Simple modification of the bladder outlet obstruction index for better prediction of endoscopically-proven prostatic obstruction: A preliminary study

Jang Hee Han, Ho Song Yu, Joo Yong Lee, Joohan Kim, Dong Hyuk Kang, Jong Kyu Kwon, Young Deuk Choi, Kang Su Cho

Research output: Contribution to journalArticle

3 Citations (Scopus)

Abstract

Purpose: The bladder outlet obstruction index (BOOI), also known as the Abrams-Griffiths (AG) number, is the most widely used index for predicting BOO. However, the obstructed prostatic urethra determined by the BOOI is often inconsistent with endoscopically-proven obstruction. We assessed abdominal straining pattern as a novel parameter for improving the prediction of BOO. Materials and Methods: We retrospectively reviewed the pressure-flow studies (PFS) and cystourethroscopy in 176 BPH/LUTS patients who were unresponsive to medical therapy. During PFS, some groups of patients tried to urinate with abdominal straining, which can increases intravesical pressure and underestimate BOOI theoretically. Accordingly, the modified BOOI was defined as (PdetQmax+ΔPabd)-2Qmax. Results: Ultimately, 130 patients were eligible for the analysis. In PFS, ΔPabd (PabdQmax-initial Pabd) was 11.81±13.04 cmH2O, and it was 0-9 cmH2O in 75 (57.7%), 10-19 cmH2O in 23 (17.7%) and ≥20 cmH2O in 32 (24.6%) patients. An endoscopically obstructed prostatic urethra in 92 patients was correctly determined in 47 patients (51.1%) by the original BOOI versus 72 patients (78.3%) based on the modified BOOI. Meanwhile, an "unobstructed" urethra according to the original BOOI was present in 11 patients (12.0%), whereas according to the modified BOOI, only 2 (2.1%) would be labeled as "unobstructed". In receiver operating characteristic curves, the area under the curve was 0.906 using the modified BOOI number versus 0.849 in the original BOOI (p<0.05). Conclusions: The change in abdominal pressure was correlated with endoscopically-proven obstruction. Our simple modification of the BOOI on the basis of this finding better predicted bladder outlet obstruction and, therefore, should be considered when evaluating BOO in patients with LUTS/BPH.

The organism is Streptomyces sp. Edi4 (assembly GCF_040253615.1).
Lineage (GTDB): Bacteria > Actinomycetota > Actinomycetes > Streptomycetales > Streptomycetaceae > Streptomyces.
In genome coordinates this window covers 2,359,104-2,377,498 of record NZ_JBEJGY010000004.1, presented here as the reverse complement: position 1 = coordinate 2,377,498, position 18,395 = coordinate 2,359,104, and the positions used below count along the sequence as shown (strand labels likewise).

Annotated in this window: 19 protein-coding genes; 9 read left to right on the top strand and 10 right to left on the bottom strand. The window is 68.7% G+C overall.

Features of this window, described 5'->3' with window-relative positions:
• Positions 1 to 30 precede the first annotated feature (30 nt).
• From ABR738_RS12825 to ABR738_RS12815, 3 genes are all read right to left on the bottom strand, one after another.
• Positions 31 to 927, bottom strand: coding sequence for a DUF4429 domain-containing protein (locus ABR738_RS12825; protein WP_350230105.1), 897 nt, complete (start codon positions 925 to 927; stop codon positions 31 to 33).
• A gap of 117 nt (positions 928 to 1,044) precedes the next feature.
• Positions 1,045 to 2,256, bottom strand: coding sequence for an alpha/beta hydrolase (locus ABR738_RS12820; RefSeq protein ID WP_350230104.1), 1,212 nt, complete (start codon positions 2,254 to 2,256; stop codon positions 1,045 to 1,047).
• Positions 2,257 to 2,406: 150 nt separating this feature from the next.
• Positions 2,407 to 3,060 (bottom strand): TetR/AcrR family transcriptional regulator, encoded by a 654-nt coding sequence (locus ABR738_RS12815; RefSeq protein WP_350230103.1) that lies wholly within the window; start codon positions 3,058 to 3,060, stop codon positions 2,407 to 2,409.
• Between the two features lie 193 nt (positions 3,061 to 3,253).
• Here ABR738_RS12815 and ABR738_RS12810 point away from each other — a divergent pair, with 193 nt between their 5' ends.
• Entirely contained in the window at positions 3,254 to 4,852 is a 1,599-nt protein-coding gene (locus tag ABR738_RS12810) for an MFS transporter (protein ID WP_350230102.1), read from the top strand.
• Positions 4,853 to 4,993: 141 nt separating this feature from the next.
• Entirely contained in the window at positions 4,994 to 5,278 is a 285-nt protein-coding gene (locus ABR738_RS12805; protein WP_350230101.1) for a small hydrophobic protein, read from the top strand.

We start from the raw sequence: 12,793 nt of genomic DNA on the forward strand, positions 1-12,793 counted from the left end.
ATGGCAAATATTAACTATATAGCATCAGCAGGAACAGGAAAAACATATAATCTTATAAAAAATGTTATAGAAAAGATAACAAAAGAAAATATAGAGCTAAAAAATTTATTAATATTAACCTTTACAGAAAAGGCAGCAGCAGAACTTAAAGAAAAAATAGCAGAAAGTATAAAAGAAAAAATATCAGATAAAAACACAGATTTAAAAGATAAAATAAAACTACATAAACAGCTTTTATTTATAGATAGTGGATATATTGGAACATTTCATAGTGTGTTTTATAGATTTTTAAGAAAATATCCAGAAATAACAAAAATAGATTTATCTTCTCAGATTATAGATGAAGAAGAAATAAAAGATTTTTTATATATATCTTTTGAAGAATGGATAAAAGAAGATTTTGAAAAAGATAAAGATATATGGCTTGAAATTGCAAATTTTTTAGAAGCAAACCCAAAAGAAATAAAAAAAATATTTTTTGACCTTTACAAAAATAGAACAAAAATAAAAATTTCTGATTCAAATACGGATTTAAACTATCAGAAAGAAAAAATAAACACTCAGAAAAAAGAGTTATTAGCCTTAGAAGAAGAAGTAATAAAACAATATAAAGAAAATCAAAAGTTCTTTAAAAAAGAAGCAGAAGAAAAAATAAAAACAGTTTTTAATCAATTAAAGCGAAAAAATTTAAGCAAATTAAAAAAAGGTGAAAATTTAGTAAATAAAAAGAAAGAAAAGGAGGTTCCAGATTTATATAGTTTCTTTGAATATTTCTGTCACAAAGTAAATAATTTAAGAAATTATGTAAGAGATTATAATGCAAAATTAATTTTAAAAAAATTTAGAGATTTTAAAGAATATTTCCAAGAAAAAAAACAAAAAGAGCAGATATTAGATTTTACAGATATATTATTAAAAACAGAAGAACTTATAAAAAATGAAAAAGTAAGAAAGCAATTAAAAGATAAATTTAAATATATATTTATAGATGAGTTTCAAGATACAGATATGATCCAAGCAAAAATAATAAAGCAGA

Original languageEnglish
Article numbere0141745
JournalPloS one
Volume10
Issue number10
DOIs
Publication statusPublished - 2015 Oct 27

Fingerprint

Urinary Bladder Neck Obstruction
bladder
prediction
urethra
Pressure
Urethra
ROC Curve
Area Under Curve

All Science Journal Classification (ASJC) codes

  • Biochemistry, Genetics and Molecular Biology(all)
  • Agricultural and Biological Sciences(all)
  • General

Cite this

Han, Jang Hee ; Yu, Ho Song ; Lee, Joo Yong ; Kim, Joohan ; Kang, Dong Hyuk ; Kwon, Jong Kyu ; Choi, Young Deuk ; Cho, Kang Su. / Simple modification of the bladder outlet obstruction index for better prediction of endoscopically-proven prostatic obstruction : A preliminary study. In: PloS one. 2015 ; Vol. 10, No. 10.
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title = "Simple modification of the bladder outlet obstruction index for better prediction of endoscopically-proven prostatic obstruction: A preliminary study",
abstract = "Purpose: The bladder outlet obstruction index (BOOI), also known as the Abrams-Griffiths (AG) number, is the most widely used index for predicting BOO. However, the obstructed prostatic urethra determined by the BOOI is often inconsistent with endoscopically-proven obstruction. We assessed abdominal straining pattern as a novel parameter for improving the prediction of BOO. Materials and Methods: We retrospectively reviewed the pressure-flow studies (PFS) and cystourethroscopy in 176 BPH/LUTS patients who were unresponsive to medical therapy. During PFS, some groups of patients tried to urinate with abdominal straining, which can increases intravesical pressure and underestimate BOOI theoretically. Accordingly, the modified BOOI was defined as (PdetQmax+ΔPabd)-2Qmax. Results: Ultimately, 130 patients were eligible for the analysis. In PFS, ΔPabd (PabdQmax-initial Pabd) was 11.81±13.04 cmH2O, and it was 0-9 cmH2O in 75 (57.7{\%}), 10-19 cmH2O in 23 (17.7{\%}) and ≥20 cmH2O in 32 (24.6{\%}) patients. An endoscopically obstructed prostatic urethra in 92 patients was correctly determined in 47 patients (51.1{\%}) by the original BOOI versus 72 patients (78.3{\%}) based on the modified BOOI. Meanwhile, an {"}unobstructed{"} urethra according to the original BOOI was present in 11 patients (12.0{\%}), whereas according to the modified BOOI, only 2 (2.1{\%}) would be labeled as {"}unobstructed{"}. In receiver operating characteristic curves, the area under the curve was 0.906 using the modified BOOI number versus 0.849 in the original BOOI (p<0.05). Conclusions: The change in abdominal pressure was correlated with endoscopically-proven obstruction. Our simple modification of the BOOI on the basis of this finding better predicted bladder outlet obstruction and, therefore, should be considered when evaluating BOO in patients with LUTS/BPH.",